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Showing posts from 2014

The rise and fall of the full stack developer

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This post was also published on TechCrunch.It seems as though everyone in tech today is infatuated with the full-stack developer. Full stack may have been possible in the Web 2.0 era, but a new generation of startups is emerging, pushing the limits of virtually all areas of software. From machine intelligence to predictive push computing to data analytics to mobile/wearable and more, it’s becoming virtually impossible for a single developer to program across the modern full stack.When I first started programming computers as a kid in the pre-mobile, pre-web late 1970s/early 1980s, a single person typically wrote a complete software program from start to finish, and there weren’t many other layers of software between the programmer and the hardware. Using assembly language was the norm for programmers trying to squeeze more performance and space out of machines with 8-bit processors and very limited memory.Programming applications quickly evolved into a team sport with the advent of c…

Why are PC sales up and tablet sales down?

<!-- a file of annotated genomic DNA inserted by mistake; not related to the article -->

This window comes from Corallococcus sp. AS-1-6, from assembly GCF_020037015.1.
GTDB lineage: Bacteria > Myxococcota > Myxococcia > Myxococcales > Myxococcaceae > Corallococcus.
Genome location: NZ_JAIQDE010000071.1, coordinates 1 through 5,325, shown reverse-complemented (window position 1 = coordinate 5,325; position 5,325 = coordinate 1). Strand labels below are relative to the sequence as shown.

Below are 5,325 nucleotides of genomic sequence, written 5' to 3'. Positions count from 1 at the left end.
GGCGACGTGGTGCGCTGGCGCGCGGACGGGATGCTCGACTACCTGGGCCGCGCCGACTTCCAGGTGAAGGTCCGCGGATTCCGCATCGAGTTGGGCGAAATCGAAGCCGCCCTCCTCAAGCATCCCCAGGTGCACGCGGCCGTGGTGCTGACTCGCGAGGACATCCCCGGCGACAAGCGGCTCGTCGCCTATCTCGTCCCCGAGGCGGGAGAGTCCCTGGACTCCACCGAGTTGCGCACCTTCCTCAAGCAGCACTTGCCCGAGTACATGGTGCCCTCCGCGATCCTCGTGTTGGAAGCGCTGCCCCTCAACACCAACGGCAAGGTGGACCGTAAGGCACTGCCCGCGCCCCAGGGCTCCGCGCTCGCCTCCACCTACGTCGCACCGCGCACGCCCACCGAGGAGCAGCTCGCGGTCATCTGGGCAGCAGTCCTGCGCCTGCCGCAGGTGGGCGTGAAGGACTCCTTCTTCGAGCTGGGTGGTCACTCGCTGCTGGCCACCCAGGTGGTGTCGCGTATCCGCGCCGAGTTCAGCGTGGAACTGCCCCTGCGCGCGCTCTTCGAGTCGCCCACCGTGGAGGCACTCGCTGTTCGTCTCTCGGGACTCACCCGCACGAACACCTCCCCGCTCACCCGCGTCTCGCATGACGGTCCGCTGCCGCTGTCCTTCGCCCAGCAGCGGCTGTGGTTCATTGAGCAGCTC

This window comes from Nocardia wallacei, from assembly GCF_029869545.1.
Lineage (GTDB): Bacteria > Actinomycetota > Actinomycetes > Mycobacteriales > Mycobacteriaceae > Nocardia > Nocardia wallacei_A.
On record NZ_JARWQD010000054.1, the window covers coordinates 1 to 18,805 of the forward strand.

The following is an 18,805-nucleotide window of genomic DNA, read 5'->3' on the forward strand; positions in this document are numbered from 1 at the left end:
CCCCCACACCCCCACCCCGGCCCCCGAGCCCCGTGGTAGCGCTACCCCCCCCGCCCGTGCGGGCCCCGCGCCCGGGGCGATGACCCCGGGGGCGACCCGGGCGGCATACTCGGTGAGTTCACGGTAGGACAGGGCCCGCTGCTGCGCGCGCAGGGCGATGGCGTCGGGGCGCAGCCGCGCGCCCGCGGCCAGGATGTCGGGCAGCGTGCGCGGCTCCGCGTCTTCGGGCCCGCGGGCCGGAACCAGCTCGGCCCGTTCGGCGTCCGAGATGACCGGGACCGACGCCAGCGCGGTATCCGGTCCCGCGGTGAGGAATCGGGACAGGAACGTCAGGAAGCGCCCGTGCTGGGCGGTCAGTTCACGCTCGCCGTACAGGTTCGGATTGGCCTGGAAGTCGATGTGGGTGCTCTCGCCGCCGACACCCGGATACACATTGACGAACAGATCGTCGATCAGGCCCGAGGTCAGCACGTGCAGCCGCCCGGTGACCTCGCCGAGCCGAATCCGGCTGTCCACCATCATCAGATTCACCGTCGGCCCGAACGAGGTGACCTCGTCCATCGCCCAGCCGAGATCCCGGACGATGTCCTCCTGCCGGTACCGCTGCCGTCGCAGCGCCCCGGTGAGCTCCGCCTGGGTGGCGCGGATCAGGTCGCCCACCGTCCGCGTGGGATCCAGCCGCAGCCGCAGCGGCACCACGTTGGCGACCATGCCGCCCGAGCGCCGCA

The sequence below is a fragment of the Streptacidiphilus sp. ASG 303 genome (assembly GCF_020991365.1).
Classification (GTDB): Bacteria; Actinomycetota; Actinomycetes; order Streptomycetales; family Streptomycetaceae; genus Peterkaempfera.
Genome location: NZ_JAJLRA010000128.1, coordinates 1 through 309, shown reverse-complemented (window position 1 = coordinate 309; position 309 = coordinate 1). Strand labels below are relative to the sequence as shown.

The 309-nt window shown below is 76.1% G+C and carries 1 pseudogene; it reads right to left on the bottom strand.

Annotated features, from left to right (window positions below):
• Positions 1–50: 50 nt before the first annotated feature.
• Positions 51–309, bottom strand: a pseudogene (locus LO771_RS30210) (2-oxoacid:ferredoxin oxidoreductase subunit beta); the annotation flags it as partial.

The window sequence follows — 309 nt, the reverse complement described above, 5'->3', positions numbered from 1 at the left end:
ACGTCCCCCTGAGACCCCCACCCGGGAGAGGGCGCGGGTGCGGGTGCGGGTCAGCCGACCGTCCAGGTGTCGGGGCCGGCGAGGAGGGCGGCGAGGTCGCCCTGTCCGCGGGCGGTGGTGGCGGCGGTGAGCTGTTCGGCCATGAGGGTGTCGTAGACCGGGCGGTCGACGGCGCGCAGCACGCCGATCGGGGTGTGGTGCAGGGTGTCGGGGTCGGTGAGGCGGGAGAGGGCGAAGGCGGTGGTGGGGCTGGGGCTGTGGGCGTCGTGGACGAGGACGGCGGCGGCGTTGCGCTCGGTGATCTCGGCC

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This post was also published on TechCrunch.When iPads first came out, they were hailed as the undoing of the PC. Finally, a cheap and reliable computing device for the average user instead of the complicated, quirky PC. After a few years of strong growth for iOS and Android tablets and a corresponding decrease in PC sales, the inverse is suddenly true: PC sales are up and tablet sales are “crashing.” What happened?The tablet slowdown shouldn’t be a surprise given that tablets have hardly improved beyond relatively superficial changes in size, screen resolution, and processor speed. The initial market for tablets is now saturated: grandparents and kids have them, people bought them as Sonos controllers and such, and numerous households have them around for reading. People that want tablets have them, and there’s just no need to upgrade because they more than adequately perform their assigned tasks.Businesses and consumers alike are again purchasing PCs, and Mac sales are on the rise y…